Coin lockers are an absolute necessity for everyone who wants to enjoy sightseeing in Tokyo but travels with a lot of luggage. Using them is easy, and so is finding vacant coin lockers – if you know where to look!
Which Places Have Lots of Coin Lockers?
Generally, most coin lockers can be found in and around railway stations, such as JR and the subway, but also in underground passages or at bus terminals. In large stations such as Shinjuku, Ikebukuro, or Ueno, they are usually set up at each ticket gate and in connection passages, coming in up to four different sizes: small, medium, large, and extra large. Of course, as important connection hubs, both Tokyo and Shinagawa Station have numerous coin lockers to offer as well. Apart from coin lockers, station premises, sightseeing areas, and busy streets also tend to offer luggage keeping stations, so don’t worry about exploring Tokyo hands-free!
Big Enough for a Suitcase!
There are different sizes of coin lockers, small enough for a backpack or a handbag, and large enough to fit an entire suitcase. While the small lockers are the most common ones, medium- and large-sized coin lockers for travelers are a bit scarcer.
Of course, coin lockers at particularly busy places are often full, so checking in less crowded places is always worth it.
Coin Locker Types & How to Use Them
・ Key-type coin locker
This locker is particularly easy to use and thus perfect for every tourist! Simply pay for it with 100 yen coins, turn the key, and that’s it. Keep in mind, however, that this type of locker accepts nothing but 100 yen coins.
・ Touchscreen-type coin locker
The vacancy of these coin lockers can be checked via the internet and applications. They are locked and unlocked via a convenient touchscreen and can be paid cash or with an IC card, such as Suica and PASMO. If you choose cash, you’ll have to unlock it with a PIN code printed on the receipt, while the IC card payment allows you to unlock your locker via card reader.
Either kind of coin locker bills you for an entire day. Small lockers range between 100 and 300 yen, medium-sized lockers generally cost 300 to 500 yen, while large lockers cost 500 to 800 yen on average. If you plan on storing your luggage for longer than a day, you can do so for 3 to 4 days. The storage fee is billed with each passing day. If you exceed the maximum amount of storage time, your luggage will be picked up by the managing company and moved to their storage, where you can retrieve it within a month.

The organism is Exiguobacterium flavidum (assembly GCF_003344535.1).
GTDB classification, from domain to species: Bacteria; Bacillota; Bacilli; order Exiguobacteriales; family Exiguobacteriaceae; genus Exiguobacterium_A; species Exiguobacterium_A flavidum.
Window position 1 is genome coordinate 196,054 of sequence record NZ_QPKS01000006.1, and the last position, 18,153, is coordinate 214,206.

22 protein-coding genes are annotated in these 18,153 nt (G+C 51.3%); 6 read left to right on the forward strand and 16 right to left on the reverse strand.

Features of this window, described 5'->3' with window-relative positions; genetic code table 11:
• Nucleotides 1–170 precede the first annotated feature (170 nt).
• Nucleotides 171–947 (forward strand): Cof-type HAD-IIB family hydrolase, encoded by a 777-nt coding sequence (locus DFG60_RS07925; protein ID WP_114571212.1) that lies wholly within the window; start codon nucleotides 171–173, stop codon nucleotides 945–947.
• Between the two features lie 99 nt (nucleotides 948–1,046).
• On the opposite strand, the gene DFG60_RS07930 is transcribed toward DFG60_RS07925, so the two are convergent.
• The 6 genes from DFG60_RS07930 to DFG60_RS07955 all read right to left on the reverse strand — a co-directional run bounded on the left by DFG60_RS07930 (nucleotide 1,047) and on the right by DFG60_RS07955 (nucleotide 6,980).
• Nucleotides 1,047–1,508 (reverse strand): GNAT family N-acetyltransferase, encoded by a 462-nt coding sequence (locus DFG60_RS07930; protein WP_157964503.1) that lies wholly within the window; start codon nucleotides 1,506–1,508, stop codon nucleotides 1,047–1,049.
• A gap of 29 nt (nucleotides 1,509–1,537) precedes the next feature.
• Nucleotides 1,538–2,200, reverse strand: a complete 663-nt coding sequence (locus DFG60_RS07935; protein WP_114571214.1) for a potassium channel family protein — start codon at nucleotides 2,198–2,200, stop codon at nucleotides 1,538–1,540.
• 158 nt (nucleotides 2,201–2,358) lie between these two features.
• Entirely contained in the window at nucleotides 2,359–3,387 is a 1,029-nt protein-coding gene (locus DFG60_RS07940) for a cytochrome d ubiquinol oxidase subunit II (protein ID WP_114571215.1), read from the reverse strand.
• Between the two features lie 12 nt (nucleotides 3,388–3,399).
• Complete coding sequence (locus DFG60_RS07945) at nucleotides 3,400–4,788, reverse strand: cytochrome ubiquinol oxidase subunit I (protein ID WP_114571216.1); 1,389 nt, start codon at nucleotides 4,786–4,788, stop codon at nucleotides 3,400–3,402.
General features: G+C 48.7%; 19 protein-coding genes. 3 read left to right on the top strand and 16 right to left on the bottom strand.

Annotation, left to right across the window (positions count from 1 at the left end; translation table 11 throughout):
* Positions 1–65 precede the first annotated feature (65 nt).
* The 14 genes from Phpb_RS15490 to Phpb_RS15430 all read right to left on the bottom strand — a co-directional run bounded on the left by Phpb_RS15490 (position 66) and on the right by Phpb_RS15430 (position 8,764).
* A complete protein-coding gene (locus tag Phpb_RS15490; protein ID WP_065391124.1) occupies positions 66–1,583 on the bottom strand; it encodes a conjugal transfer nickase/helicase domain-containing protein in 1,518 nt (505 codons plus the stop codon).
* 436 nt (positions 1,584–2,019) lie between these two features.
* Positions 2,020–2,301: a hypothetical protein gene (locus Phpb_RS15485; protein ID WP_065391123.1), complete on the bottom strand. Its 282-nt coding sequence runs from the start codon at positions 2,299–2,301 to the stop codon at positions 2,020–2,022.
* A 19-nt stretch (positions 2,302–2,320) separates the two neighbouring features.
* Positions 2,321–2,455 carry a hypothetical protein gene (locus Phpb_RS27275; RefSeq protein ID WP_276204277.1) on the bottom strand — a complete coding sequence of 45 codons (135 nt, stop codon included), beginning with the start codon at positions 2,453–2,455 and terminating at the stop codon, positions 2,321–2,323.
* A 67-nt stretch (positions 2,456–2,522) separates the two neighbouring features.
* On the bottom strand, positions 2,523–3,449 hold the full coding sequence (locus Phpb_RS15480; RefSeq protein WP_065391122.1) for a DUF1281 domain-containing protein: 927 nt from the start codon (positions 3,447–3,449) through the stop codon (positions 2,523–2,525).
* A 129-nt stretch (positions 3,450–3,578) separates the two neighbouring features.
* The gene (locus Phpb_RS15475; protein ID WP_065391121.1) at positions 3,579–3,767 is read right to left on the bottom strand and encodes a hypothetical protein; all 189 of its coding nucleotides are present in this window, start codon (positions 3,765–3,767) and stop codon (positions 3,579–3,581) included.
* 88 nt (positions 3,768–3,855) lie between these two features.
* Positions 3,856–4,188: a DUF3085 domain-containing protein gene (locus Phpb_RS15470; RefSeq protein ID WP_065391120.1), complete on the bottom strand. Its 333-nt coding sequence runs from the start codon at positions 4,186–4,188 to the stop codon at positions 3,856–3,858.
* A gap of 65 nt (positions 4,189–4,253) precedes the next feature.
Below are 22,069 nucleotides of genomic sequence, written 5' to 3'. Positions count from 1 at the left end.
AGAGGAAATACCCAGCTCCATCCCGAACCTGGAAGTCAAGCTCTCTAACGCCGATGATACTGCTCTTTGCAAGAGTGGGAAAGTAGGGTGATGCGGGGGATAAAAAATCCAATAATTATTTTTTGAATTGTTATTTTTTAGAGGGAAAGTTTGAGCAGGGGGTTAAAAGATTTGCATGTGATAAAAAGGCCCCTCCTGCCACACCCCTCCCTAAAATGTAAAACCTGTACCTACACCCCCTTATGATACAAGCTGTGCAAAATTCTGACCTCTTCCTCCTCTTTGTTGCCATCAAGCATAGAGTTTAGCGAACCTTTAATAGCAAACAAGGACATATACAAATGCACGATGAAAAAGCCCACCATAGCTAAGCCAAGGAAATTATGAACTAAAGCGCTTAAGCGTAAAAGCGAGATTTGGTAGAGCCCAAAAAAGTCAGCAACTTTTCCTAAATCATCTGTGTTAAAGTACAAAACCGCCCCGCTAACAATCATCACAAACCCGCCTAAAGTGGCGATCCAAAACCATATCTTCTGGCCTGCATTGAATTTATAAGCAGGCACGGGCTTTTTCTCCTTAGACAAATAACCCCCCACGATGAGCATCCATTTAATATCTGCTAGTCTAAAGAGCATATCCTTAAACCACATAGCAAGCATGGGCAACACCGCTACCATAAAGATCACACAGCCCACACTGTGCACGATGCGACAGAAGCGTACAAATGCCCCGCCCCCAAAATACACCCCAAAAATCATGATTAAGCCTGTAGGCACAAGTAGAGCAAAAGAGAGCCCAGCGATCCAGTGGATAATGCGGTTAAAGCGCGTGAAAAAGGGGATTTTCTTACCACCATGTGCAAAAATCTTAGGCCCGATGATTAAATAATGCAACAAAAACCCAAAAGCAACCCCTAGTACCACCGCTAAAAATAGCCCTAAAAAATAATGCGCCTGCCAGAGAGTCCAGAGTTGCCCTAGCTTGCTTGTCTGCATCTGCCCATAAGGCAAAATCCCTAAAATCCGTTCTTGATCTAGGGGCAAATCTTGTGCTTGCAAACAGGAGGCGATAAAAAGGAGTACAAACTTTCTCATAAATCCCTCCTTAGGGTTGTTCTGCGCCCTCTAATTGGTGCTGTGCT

*Prices and options mentioned are subject to change.
*Unless stated otherwise, all prices include tax.
Complete Japanese Phrase List: 25 Phrases to Make Your Hotel/Ryokan Experience Easier!
Tokyo Foodie Guide: 5 Must-Try Street Foods at Ueno Ameyoko!
Careful! Things You 'Can' and 'Can’t' Bring Into Japan
Enjoy Tasty Sushi for Under 1,000 Yen at These 3 Sushi Shops!
Tokyo Ueno Dining: Best 4 restaurants and pubs in Ueno you can enjoy when traveling solo
The Complete Guide to Ikebukuro Station
Visiting Tokyo for Christmas? Check Out These Top 9 Romantic Illuminations for 2018-2019!
Their First Kimono Experience in Asakusa: A Kimono Transformation in Only 20 Minutes!
Buying Medicine in Japan: Words and Vocabulary You Need to Know
Tokyo Travel Tips: 10 Important Phrases to Know Before You Enter a Japanese Convenience Store!
Even Japanese People Don’t Know That?! 11 Secrets About Mt. Fuji, the Symbol of Japan
The past and present of Asakusa and Ueno
- #best ramen tokyo
- #what to buy in ameyoko
- #what to bring to japan
- #new years in tokyo
- #best izakaya shinjuku
- #things to do tokyo
- #japanese nail trends
- #what to do in odaiba
- #onsen tattoo friendly tokyo
- #best sushi ginza
- #japanese convenience store snacks
- #best yakiniku shibuya
- #japanese fashion culture
- #best japanese soft drinks